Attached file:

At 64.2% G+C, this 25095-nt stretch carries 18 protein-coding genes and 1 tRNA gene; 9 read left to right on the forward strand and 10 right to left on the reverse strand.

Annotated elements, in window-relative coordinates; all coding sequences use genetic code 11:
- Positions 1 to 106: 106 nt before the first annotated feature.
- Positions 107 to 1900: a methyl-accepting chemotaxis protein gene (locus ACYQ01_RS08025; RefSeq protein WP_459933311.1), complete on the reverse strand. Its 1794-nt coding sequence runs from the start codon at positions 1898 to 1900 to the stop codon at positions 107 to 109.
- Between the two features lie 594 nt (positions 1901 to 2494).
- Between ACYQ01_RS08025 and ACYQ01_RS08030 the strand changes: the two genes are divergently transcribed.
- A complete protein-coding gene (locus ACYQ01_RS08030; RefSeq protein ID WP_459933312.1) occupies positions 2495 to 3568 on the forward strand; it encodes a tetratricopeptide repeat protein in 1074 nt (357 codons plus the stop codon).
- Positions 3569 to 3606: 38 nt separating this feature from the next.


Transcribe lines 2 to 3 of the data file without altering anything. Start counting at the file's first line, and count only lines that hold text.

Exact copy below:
Annotated elements, in window-relative coordinates; all coding sequences use genetic code 11:
- Positions 1 to 106: 106 nt before the first annotated feature.